Back in 2011, we visited multiple cities in Germany and on the way, we stopped in Prague. It was only for an hour or so while we were on our way to Germany and half a day on our way back. It was about to rain the first time we were there and the second time it was quite hot, even for early June.
Prague is a beautiful city. I was glad to so many historical buildings restored to their former selves. Practically everywhere you turned, there was something beautiful to see. The photos shown here are combined from those two occasions. Enjoy!
I lived in South Florida for a number of years. I went to high school and graduate school there. I did a lot of driving up and down A1A over the years, since 1991 onward. During a stay in South Florida in 2010, we were returning home after a visit to Vizcaya, and we thought we’d drive up A1A from Miami Beach, to see how things had changed.
They had changed. Things have always been in constant change along the coast, at least to my knowledge. When I arrived in Florida and started going to the beach in Hollywood and Hallandale, there were a few multi-story apartment buildings here and there, with a few larger ones down the road toward North Miami, but the rest of A1A was quiet, with nice, Art Deco beach houses tucked away between large palm and mangrove trees and private beaches. Then, sometime in the mid 90s, larger apartment buildings began to rise. The invasion had begun. The traffic began. Whereas A1A had been a leisurely cruise down the coast, it eventually turned into one long traffic jam. People who’d lived in quiet little beach houses for years and years, saw to their dismay the rise of monstrously tall apartment buildings, right next door, obliterating their privacy. There must have been zoning law disputes and lawsuits, but eventually the large real estate developers won, because more and more apartment buildings rose on the beach.
I have to wonder how those things are anchored to the ground, because Florida has no bedrock. Underneath a fairly thin slice of topsoil, Florida is made of coral bed, which is porous and soft. The engineering knowhow required to build a proper foundation for a 40-50 story building right next to the beach, where it’s subject to high winds and hurricanes and the concrete is eaten away by salty water, must be fairly complicated and tremendously risky. But people want to live “the dream”, and for the people clamoring for a beachside apartment in South Florida, the real estate developers are happy to provide it.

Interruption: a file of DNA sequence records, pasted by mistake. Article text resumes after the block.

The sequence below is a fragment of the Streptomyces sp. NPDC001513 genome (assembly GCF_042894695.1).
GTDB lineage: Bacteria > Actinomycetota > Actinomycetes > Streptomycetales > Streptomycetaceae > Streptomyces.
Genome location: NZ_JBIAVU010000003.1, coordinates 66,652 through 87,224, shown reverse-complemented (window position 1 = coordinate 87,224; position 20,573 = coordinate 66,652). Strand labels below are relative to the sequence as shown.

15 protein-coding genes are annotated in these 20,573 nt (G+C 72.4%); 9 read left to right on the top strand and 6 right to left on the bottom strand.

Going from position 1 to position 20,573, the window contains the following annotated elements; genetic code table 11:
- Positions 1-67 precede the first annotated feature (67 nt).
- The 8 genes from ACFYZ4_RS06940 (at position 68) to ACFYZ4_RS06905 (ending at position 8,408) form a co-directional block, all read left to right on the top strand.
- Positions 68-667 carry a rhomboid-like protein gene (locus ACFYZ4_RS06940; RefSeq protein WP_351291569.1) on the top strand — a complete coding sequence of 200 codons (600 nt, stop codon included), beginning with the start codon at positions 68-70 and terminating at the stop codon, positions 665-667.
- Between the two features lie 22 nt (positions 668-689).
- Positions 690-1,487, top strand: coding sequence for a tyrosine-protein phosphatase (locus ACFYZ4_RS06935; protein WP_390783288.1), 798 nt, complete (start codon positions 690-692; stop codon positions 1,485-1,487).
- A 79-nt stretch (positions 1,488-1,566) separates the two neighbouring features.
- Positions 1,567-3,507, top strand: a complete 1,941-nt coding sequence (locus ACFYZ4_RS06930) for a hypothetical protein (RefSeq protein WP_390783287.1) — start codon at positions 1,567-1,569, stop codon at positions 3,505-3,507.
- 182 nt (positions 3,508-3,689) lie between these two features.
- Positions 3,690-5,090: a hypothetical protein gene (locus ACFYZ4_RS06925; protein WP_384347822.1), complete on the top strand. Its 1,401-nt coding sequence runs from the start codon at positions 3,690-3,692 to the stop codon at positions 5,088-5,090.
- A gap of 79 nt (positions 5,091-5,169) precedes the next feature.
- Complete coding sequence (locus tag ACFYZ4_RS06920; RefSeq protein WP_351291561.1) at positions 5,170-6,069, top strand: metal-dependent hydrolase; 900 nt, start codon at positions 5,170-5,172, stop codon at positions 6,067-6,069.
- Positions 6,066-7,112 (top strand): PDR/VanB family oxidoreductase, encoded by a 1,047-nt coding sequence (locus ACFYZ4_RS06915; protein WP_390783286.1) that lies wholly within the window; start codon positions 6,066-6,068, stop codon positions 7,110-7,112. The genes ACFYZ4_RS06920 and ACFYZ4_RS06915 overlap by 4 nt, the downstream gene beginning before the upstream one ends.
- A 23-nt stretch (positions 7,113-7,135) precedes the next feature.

The photos you’ll see here were taken from the car, as we drove up A1A toward Hallandale Beach. It was the spring of 2010. Side note: I do like the way they painted the Hallandale Beach Water Tower.
This past summer we visited Geneva, Switzerland, during the Fêtes de Genève. It was a short business trip, if I recall correctly it was about a day and a half, but in-between the business meetings, we snuck in a jaunt or two through the old town. One afternoon we started down by the lake, on the Promenade du Lac, and we climbed uphill on the beautiful stone steps toward the Rue de l’Hôtel-de-Ville and the Promenade Saint-Antoine, then we came back down to the lake to see the Jet d’Eau. The following day, we visited the Promenade des Bastions, where the Université de Genève is located. And that was it. It was August, it was incredibly hot, even for Geneva, and the only area tolerable enough during the sweltering daytime heat was the lakeshore. It really says something about global warming when Geneva’s weather becomes intolerable in the summer…
Geneva is a beautiful city with a lot of history. It’s a wonderful thing when a country has a chance to develop and to build upon the successes of previous generations without the ravages of war, which to say the least, reset the clock of progress for a place. Switzerland has been in this enviable position for hundreds of years where it has been able to stay neutral and thus its people have had decent lives and have been able to see the fruits of their labor and to leave something worthwhile behind for their successors.
I hope you enjoy this gallery of photographs from a privileged place, full of beauty and value.
The village of Moșna, known as Meschen in German and Muzsna in Hungarian, is first mentioned in written documents in 1283, and there is evidence that a settlement existed there since the 1st century AD (source). Moşna was also the home of Stephan Ludwig Roth (1796-1849), a famous Saxon priest, pedagogue and human rights campaigner (source).